The kids are alright

It's 7pm when the kids knock on our door in Vietnam. They're nineteen and twenty years old. They could, depressingly, be our children. But they haven't got the wrong apartment. They've come to show us around their home city and give us a glimpse into how they live. So we sling River into the sling, stick a coat on Olivia and head out into the cold and chaotic streets of Hanoi. 

Now let's get one thing straight. We hate tours. Sometimes, they're necessary, but for the most part, we resent being told what to look at, how long for and having every single known fact about it rammed down our throats. We despise being shuttled off buses and through temples at the speed of light. This, however, is different.  

Hana and Frank are Hanoi Kids. Launched in 2006, Hanoi Kids is an organisation built to give Vietnamese university students a chance to practise their English language skills, and English speaking visitors a glimpse of the real Hanoi. They may have started as a small collective but the rave reviews and unique approach caused it to snowball into a success story and, according to Trip Advisor, the number one thing to do when you're in town. 

The process is simple enough. You fill in a form online. You choose your tour. You can do the classics, the monuments and museums and things on the must-do lists. Or, and this is where it gets interesting, you can customise. A Hanoi Kid will, within reason, take you anywhere you want to go, do anything you want to do. So if you want to spend a morning temple hopping, cool. But if you want to go gig hopping one night, that's great too. As long as you specify what you want to do, they'll try their best to hook you up with a Hanoi Kid who's into what you're into.

It's also, incredibly, free. Yes, you cover all costs for yourselves and your Hanoi Kid, from entrance fees to food to cabs, and you can choose to leave a donation which goes back into the programme. But other than that, it costs you nothing.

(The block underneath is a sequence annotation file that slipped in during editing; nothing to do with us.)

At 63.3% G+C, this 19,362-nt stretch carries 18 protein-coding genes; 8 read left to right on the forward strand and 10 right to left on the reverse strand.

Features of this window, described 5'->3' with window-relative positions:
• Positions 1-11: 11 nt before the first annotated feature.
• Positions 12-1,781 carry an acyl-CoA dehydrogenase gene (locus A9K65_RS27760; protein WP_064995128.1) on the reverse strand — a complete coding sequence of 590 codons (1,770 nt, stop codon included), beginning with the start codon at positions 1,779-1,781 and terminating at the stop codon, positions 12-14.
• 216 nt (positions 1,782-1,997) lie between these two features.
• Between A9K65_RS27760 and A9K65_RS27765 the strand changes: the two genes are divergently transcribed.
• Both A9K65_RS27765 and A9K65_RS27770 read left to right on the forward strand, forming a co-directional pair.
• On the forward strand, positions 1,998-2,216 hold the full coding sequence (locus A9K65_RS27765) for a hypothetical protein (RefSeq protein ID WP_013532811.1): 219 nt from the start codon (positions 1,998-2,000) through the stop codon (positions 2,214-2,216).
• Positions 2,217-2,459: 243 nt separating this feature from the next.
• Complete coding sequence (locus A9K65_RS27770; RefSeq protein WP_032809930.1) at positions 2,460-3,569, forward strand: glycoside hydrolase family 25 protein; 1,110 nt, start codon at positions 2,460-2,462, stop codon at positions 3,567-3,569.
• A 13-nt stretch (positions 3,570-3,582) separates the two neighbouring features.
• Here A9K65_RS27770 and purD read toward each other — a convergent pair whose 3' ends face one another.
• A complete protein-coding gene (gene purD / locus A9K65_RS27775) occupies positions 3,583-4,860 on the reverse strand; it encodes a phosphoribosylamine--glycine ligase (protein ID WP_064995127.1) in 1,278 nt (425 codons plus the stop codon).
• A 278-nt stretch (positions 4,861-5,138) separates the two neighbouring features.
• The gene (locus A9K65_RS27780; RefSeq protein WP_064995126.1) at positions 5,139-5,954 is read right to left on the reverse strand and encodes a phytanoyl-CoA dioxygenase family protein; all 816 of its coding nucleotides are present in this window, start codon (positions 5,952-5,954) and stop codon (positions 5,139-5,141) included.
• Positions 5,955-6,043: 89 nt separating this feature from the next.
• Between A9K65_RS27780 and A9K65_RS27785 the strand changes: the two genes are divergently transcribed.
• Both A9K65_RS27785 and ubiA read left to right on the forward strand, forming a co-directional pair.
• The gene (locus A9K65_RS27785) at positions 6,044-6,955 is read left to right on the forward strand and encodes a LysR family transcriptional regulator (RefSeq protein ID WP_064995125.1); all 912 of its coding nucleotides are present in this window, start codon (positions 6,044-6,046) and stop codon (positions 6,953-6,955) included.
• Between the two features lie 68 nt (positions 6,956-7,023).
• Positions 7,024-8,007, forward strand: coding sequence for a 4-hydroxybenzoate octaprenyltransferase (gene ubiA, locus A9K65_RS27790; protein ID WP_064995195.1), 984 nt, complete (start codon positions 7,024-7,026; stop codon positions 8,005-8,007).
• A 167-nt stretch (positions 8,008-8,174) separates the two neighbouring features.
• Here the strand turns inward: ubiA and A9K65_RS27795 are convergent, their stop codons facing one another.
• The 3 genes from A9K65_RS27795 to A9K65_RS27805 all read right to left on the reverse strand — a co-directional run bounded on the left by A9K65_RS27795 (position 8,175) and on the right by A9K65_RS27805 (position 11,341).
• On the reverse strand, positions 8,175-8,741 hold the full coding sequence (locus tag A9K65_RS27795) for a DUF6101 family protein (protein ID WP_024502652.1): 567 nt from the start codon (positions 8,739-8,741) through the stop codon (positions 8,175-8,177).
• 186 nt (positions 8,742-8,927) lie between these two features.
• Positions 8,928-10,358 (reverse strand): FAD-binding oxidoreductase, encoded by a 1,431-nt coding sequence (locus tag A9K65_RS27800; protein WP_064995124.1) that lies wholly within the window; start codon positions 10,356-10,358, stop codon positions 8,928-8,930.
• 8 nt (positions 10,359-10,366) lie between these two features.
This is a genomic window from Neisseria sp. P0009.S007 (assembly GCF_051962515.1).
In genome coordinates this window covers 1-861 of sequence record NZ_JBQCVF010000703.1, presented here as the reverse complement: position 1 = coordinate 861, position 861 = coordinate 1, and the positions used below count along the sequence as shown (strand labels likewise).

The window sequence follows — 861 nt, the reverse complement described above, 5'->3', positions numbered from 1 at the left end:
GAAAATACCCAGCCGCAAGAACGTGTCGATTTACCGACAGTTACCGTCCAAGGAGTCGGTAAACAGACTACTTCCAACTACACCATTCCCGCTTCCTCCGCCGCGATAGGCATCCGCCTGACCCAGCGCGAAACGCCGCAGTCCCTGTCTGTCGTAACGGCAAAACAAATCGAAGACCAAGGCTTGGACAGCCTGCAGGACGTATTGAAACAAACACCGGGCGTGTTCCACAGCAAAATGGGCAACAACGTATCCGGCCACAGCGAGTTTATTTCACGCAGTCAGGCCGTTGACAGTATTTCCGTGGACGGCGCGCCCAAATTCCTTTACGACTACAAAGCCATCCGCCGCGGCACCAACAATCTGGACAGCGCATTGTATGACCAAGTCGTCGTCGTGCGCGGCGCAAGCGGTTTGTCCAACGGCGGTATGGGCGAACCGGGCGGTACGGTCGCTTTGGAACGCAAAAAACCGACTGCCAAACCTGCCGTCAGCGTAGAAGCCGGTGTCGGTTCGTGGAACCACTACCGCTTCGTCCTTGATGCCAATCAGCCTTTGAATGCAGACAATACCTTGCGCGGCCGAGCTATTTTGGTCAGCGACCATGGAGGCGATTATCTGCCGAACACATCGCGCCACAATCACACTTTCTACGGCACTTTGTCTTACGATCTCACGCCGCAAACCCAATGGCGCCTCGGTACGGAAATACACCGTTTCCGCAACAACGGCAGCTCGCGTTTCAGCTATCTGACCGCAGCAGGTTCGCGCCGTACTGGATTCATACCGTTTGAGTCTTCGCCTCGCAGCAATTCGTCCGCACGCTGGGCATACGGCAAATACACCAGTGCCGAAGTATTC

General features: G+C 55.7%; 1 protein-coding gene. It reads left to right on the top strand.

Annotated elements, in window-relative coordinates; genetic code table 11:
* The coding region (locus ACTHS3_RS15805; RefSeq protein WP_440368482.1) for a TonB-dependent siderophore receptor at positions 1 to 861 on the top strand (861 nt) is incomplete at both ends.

We're on an evening street food tour. And Hana and Frank seem a little taken aback that we're up for pretty much anything. I get the feeling that some tourists want the sanitised version, but after stints in Kathmandu, Sri Lanka and Thailand, we want the real thing. 

We start off in a restaurant of sorts, the kind over-populated by little blue plastic chairs, where you have to pop a few doors down to go and buy your beer. Under fluorescent tube lights, we eat translucent black mushroom dumplings and a punchy dried beef salad, both of which Olivia actually tries and River gobbles up like they're going out of fashion.

Next up, we stop suddenly in the middle of a dingy pavement. To our right is a tiny alley, containing four people, a giant Tupperware and a tiny fryer of ferocious oil, lacy spring rolls bobbing on its lethal surface. The rickety tables are the conveyor belt in this small but furiously fast factory, a man stuffing the savoury filing onto the casings, another wrapping them expertly with an experienced flick of the wrist. These are the special spring rolls made for the Tet holiday, which starts the following day, Hana tells us. We buy a dozen and munch them as we weave our way through the Friday night crowds, the paper bag turning glossy from the grease.

And that's the wonderful thing about Hanoi Kids. It's not just the discovery of places we would never have noticed alone, but the genuine immersion into a culture. Hanoians are famously, fiercely proud of their city, and these young, sharp, street-smart tour guides are referred to as 'little ambassadors'. They don't come with a glazed smile, a blank stare or an autocue script. They're just people, and they want us to know how they live.

So it's those in-between moments of chatter and confession that we fall in love with. As we negotiate another moped-rammed junction, we learn about the mother-in-law issues that young Vietnamese women face (hint: they don't want to live with them. Ever.) While waiting for our banh mi in a cosy booth, Trung cake cheats are exposed as we find out that most people can't be bothered with the romantic ritual of staying up all night to make the classic Tet recipe of pork and rice wrapped in leaves. We learn about families and politics, traditions and truths. It's a crash course in real life, but it doesn't for a second feel like a lesson.

We're supposed to be with Hana and Frank for three hours. It stretches out, over coconut coffee and easy conversation at Caphe Cong, to more like five. But there's still one question bugging us. They must be busy. And they don't get paid. So why do they do it?

Frank takes the question. "Well, yes, we get to practise our English. But that, for me is a very minor reason. The biggest reason is that we love to travel and we want to explore more, but it's so expensive to do it from Vietnam. So instead, we do this. It's not just us telling you about our place, it's you telling us about yours. It's an exchange. We get to learn about other cultures and other ways of living from all over the world. "

And with that, she hits the nail on the head. Because being a Hanoi Kid isn't a job. It's a passport.